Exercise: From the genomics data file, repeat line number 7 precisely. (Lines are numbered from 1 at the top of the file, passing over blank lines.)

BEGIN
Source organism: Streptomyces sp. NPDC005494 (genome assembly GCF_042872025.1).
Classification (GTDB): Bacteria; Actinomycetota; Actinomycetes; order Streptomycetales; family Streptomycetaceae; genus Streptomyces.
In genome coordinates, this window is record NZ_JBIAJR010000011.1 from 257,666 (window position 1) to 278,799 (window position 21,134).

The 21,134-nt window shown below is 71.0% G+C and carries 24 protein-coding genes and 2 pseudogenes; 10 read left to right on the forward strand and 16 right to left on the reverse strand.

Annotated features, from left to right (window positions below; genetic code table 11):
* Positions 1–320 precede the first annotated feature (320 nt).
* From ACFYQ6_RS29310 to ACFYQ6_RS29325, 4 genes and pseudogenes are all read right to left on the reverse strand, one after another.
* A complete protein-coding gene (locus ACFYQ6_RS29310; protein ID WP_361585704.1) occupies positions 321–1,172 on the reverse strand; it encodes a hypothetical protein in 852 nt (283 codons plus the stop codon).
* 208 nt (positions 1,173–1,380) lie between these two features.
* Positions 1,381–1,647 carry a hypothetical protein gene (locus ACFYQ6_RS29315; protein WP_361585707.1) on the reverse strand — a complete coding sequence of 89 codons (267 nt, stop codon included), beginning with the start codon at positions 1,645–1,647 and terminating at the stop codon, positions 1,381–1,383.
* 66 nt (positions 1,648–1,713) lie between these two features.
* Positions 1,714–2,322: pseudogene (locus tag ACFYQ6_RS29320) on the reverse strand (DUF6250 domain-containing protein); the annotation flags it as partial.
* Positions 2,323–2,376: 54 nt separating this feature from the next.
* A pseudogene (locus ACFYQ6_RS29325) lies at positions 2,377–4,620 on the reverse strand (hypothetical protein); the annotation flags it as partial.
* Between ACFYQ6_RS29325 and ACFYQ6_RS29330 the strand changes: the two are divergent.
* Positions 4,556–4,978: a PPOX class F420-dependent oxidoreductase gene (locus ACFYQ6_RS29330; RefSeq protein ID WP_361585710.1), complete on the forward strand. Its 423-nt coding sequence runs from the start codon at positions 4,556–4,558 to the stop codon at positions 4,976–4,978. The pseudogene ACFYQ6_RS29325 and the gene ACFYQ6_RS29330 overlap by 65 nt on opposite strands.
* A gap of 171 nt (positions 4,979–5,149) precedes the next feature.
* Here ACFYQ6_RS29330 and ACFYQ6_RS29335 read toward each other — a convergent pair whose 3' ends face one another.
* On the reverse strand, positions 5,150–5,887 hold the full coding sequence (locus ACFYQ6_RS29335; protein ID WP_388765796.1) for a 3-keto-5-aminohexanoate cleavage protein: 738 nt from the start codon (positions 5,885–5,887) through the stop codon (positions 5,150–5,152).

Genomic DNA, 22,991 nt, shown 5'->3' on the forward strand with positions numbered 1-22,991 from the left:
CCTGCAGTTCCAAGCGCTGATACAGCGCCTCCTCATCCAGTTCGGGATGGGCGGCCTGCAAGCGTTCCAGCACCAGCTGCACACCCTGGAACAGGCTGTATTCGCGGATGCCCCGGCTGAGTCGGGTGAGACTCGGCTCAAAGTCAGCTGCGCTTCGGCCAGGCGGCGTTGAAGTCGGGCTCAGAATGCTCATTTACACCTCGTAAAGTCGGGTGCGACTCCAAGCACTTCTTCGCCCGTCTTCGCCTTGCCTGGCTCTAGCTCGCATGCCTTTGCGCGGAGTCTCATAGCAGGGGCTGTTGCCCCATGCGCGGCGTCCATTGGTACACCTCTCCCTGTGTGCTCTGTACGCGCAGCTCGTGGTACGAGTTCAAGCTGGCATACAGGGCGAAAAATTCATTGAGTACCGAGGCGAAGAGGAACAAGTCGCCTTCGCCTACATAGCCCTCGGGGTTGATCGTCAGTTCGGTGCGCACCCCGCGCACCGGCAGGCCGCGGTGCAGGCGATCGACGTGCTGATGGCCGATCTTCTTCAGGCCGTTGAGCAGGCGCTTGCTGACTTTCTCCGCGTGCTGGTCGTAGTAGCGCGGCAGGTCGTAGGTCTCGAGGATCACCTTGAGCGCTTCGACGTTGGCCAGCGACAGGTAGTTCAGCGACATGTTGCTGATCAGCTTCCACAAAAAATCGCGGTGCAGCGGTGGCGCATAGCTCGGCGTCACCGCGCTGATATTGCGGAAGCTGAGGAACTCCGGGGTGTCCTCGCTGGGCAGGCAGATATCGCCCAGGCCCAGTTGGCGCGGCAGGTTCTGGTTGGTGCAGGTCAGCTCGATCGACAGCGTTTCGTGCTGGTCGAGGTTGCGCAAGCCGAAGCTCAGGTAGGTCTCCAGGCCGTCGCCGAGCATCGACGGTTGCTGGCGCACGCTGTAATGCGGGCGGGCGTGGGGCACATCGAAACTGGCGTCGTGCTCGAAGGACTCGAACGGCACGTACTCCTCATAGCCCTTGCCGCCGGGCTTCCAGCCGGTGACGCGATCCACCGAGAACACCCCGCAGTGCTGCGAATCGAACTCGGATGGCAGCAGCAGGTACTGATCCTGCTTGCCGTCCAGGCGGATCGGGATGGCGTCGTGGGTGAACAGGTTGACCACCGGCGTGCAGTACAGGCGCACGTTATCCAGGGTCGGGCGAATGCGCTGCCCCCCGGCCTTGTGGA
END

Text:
* From ACFYQ6_RS29310 to ACFYQ6_RS29325, 4 genes and pseudogenes are all read right to left on the reverse strand, one after another.